March 24, 2012

Fire Monks: Five against a Wildfire

The warm months of 2008 exhausted California's wildland firefighters with a series of big fires. Inland from Big Sur, the Basin Complex fire burned 162,818 acres between late June and late July.

In a steep valley surrounded by fire stood the Tassajara Zen Mountain Center, built at the site of a former hot springs resort hotel.

The Zen Center had survived fires in the late 1970s and 1990s. The monks were not unprepared. They had a fire cache with tools and protective clothing. They had built a sprinkler system out of PVC pipe to protect the main buildings of the monastery complex, fed by pumps from a creek that still flowed And as the 2008 fire moved closer, they got some short-term help from two hand crews who built fire lines and did other mitigation.

Cover of Fire Monks by Colleen Morton Busch
But was it enough?

As the fire closed in on Tassajara, guests and some staff were evacuated, leaving a crew of twenty to defend the monastery.

Finally the word came from the US Forest Service that the one dirt road into Tassajara was close to being overrun by the advancing flames.

Their on-scene adviser, a Cal Fire captain, told them to evacuate—which they did.

But at the last roadblock—the point of no return—five senior staff, four men and one woman, turned around and returned to the monastery grounds to "greet the flames."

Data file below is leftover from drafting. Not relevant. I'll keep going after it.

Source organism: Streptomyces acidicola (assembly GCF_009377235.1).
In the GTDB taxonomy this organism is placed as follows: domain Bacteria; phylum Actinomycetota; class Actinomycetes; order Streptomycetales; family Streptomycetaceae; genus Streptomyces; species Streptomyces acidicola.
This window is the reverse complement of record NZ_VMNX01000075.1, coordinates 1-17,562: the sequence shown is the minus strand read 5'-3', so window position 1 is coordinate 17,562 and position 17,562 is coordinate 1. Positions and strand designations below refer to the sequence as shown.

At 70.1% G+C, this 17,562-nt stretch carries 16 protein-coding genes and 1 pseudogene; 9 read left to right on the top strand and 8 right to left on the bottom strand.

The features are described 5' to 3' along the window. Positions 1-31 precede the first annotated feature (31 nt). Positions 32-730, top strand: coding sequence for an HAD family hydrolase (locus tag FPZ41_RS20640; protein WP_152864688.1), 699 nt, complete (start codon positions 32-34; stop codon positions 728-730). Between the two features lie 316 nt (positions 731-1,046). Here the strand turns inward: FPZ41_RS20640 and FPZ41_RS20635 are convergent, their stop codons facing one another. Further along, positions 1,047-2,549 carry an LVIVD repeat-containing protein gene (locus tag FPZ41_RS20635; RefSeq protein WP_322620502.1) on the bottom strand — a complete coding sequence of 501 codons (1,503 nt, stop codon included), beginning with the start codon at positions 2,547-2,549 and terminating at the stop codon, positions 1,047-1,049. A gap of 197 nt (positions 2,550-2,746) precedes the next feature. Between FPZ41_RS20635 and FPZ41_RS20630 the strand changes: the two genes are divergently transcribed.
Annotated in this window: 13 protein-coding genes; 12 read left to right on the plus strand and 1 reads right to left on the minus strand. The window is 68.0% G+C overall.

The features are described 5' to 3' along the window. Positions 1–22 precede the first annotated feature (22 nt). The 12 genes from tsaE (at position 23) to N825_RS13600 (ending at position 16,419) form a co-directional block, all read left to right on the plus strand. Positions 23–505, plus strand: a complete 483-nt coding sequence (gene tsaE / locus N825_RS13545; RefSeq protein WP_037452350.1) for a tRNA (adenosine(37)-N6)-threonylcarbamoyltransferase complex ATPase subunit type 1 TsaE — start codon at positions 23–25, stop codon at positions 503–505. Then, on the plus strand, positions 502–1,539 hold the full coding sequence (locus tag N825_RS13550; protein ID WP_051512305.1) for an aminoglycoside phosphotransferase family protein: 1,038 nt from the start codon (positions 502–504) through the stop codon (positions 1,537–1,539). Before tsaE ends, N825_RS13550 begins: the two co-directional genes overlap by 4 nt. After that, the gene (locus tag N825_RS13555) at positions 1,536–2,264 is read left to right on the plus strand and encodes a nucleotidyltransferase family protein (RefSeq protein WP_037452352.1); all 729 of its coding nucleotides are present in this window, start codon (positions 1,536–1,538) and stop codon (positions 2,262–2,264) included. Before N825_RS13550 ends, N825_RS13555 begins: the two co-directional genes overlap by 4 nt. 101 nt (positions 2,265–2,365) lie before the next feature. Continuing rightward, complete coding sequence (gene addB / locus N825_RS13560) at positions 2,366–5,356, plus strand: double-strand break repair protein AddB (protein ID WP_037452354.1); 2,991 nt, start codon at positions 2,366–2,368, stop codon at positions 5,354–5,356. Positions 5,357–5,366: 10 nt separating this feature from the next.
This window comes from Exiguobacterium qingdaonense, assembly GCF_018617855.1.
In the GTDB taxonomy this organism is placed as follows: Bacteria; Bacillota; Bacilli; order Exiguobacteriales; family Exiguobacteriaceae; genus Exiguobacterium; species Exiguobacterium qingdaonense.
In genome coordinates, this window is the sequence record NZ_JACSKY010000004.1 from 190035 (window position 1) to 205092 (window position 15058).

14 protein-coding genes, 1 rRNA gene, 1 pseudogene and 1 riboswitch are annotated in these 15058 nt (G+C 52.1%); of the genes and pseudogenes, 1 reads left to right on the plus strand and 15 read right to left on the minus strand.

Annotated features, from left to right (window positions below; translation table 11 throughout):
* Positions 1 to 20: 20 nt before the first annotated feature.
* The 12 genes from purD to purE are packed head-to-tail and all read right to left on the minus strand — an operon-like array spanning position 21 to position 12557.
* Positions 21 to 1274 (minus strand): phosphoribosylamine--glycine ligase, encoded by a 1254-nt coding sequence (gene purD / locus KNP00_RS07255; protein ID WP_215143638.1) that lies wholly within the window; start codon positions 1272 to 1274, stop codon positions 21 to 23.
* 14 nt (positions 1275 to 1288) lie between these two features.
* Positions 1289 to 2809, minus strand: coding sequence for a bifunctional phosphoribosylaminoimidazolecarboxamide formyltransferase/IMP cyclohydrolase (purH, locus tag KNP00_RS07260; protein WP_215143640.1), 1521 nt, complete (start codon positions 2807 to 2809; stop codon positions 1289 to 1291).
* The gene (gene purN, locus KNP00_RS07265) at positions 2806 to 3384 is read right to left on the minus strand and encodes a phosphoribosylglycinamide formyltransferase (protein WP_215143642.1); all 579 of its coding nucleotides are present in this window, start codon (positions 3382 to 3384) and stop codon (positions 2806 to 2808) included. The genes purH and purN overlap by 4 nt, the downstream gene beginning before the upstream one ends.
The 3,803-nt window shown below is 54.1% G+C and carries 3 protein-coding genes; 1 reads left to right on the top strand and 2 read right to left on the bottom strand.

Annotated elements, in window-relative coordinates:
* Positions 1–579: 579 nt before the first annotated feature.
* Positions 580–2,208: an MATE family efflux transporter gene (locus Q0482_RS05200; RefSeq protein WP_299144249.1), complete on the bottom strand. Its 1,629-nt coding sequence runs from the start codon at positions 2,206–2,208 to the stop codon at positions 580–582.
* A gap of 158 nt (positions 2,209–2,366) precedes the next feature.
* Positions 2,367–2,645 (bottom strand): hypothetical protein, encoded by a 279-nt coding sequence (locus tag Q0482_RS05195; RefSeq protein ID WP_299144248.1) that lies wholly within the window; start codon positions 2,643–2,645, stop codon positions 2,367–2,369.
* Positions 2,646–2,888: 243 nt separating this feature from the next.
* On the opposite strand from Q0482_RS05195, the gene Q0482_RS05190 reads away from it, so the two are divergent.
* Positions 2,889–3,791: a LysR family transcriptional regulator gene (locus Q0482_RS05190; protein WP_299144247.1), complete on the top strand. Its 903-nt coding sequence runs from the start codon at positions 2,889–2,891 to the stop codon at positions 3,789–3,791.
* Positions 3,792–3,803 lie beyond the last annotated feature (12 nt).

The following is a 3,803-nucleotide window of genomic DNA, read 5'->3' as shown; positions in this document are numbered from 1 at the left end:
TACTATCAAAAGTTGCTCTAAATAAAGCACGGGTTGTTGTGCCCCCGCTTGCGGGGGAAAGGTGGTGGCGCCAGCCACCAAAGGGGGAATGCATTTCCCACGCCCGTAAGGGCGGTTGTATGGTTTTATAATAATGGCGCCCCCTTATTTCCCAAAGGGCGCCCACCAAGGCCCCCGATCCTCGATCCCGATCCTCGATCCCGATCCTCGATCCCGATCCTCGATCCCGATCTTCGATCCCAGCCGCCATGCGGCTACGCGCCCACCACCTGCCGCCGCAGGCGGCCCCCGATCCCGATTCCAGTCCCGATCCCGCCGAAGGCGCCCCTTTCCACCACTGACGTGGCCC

They were the fire monks. And, soon enough, the fire would greet them.
The summer's elusive guest had finally arrived. They'd been waiting for this moment for almost three weeks, imagining scenarios, educating themselves, guessing which direction it would come from. But they'd never imagined there would be only five of them to meet it. And they hadn't imagined it would arrive on three sides simultaneously, plowing downhill as if trying to make up for lost time. . . .

There wasn't a moment where they all stood together as they had in the emergency meeting . . . or huddled on the road, [at the roadblock] to collectively make a decision. Yet they had to make a decision, to either bunker in their safe zone as the fire passed through the valley or make a stand to try to defend Tassaja. Here was another pivotal moment, from which so many possible outcomes could spin, the kind of moment that might be held up to the light afterward. . . . .

The five Zen priests at Tassajara weren't in the habit of dividing choices into right or wrong, good or bad. They'd practiced seeing everything that happens as a part of a continuous and always completely unified stream of events. Each moment flowing like the creek, from what came before into what comes next, all of time moving together . . . .